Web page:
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SCOTUS: Protecting Voters from Government First Amendment Abuses

June 14, 2018

 

UPDATE, June 14, 2018:  The United States Supreme Court today held in a 7-2 vote that Minnesota's ban against voters wearing any clothing that might be deemed "political" in the eyes of a local poll worker is unconstitutional - a clear victory for voter expression and protection of access to the ballot box.  SLF submitted an important amicus brief in this case, based on its case in Georgia outlined below.

 

Click here for the U.S. Supreme Court decision

 

WASHINGTON, DC (Jan. 12, 2018):  SLF today filed a critical amicus brief in the U.S. Supreme Court defending the First Amendment rights of voters against state laws that ban any clothing that might be deemed "political" in the eyes of local poll workers - to the extent that the ballot can be denied (Minnesota Voters Alliance v. Mansky, et al.)

 

Joined by Beacon Center of Tennessee and the Mississippi Justice Institute, SLF argues that overbroad state laws clearly violate First Amendment speech protections and can deny the most fundamental right of all - voting - based on opinions.

 

Several years ago, SLF client and Georgia resident Bundy Cobb was turned away from the polling place and denied his right to vote unless he removed his NRA Instructor hat.   He was told that the NRA Instructor hat he was wearing was "political," and that by wearing the hat, he was “campaigning."  Thus, if he refused to remove the hat, he would have been subject to both civil and criminal penalties.  Believing it was his duty as an American (and veteran) to vote, he reluctantly removed his hat and cast his ballot. 

 

However, knowing his First Amendment rights were violated and wanting to ensure that no one else faced such discrimination, Mr. Cobb filed suit.  Douglas County, Georgia quickly issued a formal apology to Mr. Cobb and amended their electioneering law to prohibit the wearing of items at the polling place that reference only a candidate on the ballot, an issue or question on the ballot, or a political party on the ballot.  And, even further, as a direct result of Mr. Cobb’s lawsuit, the Georgia General Assembly took a close look at Georgia’s electioneering law and amended the definition of “campaign materials” to similarly only extend to a candidate, referendum, or political party on the ballot.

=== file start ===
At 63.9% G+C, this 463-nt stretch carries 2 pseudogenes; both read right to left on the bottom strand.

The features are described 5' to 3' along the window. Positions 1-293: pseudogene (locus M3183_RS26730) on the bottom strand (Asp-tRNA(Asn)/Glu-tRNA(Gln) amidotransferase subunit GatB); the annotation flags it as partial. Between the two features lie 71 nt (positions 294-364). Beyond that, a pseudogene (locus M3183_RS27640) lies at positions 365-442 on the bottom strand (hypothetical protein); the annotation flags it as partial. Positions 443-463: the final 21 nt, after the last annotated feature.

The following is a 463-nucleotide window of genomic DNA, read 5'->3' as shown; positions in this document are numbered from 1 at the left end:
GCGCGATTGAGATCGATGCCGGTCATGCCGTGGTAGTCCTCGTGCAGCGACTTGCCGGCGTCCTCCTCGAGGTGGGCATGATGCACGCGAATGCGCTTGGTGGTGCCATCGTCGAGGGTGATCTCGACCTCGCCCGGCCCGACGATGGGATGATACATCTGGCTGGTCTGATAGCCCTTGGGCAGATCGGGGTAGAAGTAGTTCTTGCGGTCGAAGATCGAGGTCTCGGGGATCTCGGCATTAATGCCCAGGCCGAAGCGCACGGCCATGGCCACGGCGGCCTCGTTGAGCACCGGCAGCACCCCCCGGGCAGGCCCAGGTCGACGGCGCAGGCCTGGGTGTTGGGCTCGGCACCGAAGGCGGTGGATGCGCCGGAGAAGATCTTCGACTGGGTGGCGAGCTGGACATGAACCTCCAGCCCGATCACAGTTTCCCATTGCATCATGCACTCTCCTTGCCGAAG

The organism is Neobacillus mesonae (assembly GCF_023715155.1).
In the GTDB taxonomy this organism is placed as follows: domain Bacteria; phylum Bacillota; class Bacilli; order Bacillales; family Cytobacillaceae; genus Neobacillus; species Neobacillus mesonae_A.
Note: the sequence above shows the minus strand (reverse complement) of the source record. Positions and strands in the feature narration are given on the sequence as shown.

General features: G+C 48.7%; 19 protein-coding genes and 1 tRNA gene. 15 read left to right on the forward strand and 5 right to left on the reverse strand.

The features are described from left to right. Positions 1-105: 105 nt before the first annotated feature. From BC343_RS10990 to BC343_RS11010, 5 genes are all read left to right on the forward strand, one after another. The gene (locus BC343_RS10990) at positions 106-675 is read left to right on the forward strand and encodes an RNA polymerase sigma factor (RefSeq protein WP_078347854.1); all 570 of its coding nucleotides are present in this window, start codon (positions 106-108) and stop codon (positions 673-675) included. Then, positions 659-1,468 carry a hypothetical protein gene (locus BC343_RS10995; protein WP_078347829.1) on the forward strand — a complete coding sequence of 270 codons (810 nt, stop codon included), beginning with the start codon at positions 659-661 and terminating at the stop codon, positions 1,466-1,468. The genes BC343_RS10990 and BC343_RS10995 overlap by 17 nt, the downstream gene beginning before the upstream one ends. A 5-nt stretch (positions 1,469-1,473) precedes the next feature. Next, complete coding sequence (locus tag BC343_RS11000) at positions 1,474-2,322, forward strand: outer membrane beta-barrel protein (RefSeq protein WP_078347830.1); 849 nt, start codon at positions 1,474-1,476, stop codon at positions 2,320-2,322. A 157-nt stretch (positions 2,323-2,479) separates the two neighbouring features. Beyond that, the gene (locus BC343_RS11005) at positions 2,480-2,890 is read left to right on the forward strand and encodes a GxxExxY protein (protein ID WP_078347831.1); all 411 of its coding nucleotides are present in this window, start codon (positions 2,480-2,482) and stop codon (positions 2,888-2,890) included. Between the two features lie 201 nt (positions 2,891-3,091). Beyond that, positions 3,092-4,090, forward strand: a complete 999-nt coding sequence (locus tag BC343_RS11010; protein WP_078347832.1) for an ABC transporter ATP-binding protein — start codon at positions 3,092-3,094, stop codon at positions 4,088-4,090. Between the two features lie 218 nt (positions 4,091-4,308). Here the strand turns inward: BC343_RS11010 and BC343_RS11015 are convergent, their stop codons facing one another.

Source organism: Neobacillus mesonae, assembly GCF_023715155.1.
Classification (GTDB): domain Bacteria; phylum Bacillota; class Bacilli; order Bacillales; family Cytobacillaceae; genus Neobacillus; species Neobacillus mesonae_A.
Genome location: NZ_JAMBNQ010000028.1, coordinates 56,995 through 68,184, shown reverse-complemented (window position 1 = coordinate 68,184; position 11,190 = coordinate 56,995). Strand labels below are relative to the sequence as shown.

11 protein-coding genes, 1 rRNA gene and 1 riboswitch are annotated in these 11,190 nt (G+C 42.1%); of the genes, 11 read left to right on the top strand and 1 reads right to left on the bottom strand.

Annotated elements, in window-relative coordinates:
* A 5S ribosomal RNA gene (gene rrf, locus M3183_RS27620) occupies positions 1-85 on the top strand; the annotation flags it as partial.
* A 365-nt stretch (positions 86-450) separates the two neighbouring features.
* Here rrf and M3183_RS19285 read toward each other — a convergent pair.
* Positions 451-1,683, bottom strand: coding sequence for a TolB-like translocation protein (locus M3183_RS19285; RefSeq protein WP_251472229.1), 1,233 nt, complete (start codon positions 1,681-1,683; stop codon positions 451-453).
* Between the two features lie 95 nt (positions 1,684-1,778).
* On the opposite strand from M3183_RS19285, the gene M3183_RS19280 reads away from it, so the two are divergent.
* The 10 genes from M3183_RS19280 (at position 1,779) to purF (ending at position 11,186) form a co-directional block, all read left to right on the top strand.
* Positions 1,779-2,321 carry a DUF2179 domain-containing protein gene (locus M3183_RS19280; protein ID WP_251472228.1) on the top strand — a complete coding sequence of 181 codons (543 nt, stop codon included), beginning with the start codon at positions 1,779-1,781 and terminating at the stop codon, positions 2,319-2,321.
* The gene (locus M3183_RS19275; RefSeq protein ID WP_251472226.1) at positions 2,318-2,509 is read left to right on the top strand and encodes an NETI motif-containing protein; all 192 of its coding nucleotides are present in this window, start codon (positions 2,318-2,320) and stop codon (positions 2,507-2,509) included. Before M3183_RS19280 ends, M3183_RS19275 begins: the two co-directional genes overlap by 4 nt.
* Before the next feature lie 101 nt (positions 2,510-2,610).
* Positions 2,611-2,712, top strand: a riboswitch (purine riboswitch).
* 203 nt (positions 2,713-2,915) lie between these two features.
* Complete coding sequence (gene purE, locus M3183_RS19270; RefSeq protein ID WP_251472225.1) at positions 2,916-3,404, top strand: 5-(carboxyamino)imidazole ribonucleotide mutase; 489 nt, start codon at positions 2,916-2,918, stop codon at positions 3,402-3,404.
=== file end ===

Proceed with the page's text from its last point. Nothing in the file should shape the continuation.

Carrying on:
Scenarios similar to Mr. Cobb’s happen every single election all over our country.  Election officials hide behind overbroad and vague electioneering statutes and definitions of campaign material that conceivably ban clothing that references anything because these days everything is deemed “political.”  And when challenged, the majority of states and local governments dig in their heels rather than recognize, as both Douglas County and the State of Georgia did, that they are obligated to uphold the Constitution – not offend it.

 

Minnesota is just one of those states.  It currently prohibits all clothing that may be deemed “political” from being worn within 100 feet of all polling places for the entirety of voting (nearly 50 days).  A group of voters challenged the Minnesota statute and, applying the incorrect constitutional test, the Eighth Circuit of Appeals upheld the statute.  The Supreme Court agreed to hear the case. The outcome of this case cannot be understated.  It will determine not only what you can wear (or be stopped from wearing) at the polls, but is expected to have wide-reaching implications for our First Amendment rights. 

 

Click here for SCOTUS brief in Minnesota Voters Alliance

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